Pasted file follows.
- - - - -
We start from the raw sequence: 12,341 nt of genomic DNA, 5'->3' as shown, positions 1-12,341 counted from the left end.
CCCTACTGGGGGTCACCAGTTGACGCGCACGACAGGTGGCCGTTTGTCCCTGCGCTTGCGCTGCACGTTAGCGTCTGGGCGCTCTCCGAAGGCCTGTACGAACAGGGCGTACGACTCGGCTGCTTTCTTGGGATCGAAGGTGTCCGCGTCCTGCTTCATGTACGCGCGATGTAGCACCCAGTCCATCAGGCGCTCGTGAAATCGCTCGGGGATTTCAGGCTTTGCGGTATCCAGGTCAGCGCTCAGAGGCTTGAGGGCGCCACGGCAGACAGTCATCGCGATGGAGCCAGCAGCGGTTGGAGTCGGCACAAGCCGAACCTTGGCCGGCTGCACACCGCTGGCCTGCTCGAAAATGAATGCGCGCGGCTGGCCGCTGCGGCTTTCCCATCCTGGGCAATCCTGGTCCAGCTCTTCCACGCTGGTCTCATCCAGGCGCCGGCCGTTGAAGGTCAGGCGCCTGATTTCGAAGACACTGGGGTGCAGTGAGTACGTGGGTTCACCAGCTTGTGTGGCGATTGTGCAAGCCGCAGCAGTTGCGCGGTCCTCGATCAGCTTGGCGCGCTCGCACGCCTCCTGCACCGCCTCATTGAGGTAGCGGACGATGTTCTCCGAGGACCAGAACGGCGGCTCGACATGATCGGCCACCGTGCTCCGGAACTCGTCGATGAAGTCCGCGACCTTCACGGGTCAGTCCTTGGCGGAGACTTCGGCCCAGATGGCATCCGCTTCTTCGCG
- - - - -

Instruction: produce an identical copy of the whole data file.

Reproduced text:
We start from the raw sequence: 12,341 nt of genomic DNA, 5'->3' as shown, positions 1-12,341 counted from the left end.
CCCTACTGGGGGTCACCAGTTGACGCGCACGACAGGTGGCCGTTTGTCCCTGCGCTTGCGCTGCACGTTAGCGTCTGGGCGCTCTCCGAAGGCCTGTACGAACAGGGCGTACGACTCGGCTGCTTTCTTGGGATCGAAGGTGTCCGCGTCCTGCTTCATGTACGCGCGATGTAGCACCCAGTCCATCAGGCGCTCGTGAAATCGCTCGGGGATTTCAGGCTTTGCGGTATCCAGGTCAGCGCTCAGAGGCTTGAGGGCGCCACGGCAGACAGTCATCGCGATGGAGCCAGCAGCGGTTGGAGTCGGCACAAGCCGAACCTTGGCCGGCTGCACACCGCTGGCCTGCTCGAAAATGAATGCGCGCGGCTGGCCGCTGCGGCTTTCCCATCCTGGGCAATCCTGGTCCAGCTCTTCCACGCTGGTCTCATCCAGGCGCCGGCCGTTGAAGGTCAGGCGCCTGATTTCGAAGACACTGGGGTGCAGTGAGTACGTGGGTTCACCAGCTTGTGTGGCGATTGTGCAAGCCGCAGCAGTTGCGCGGTCCTCGATCAGCTTGGCGCGCTCGCACGCCTCCTGCACCGCCTCATTGAGGTAGCGGACGATGTTCTCCGAGGACCAGAACGGCGGCTCGACATGATCGGCCACCGTGCTCCGGAACTCGTCGATGAAGTCCGCGACCTTCACGGGTCAGTCCTTGGCGGAGACTTCGGCCCAGATGGCATCCGCTTCTTCGCG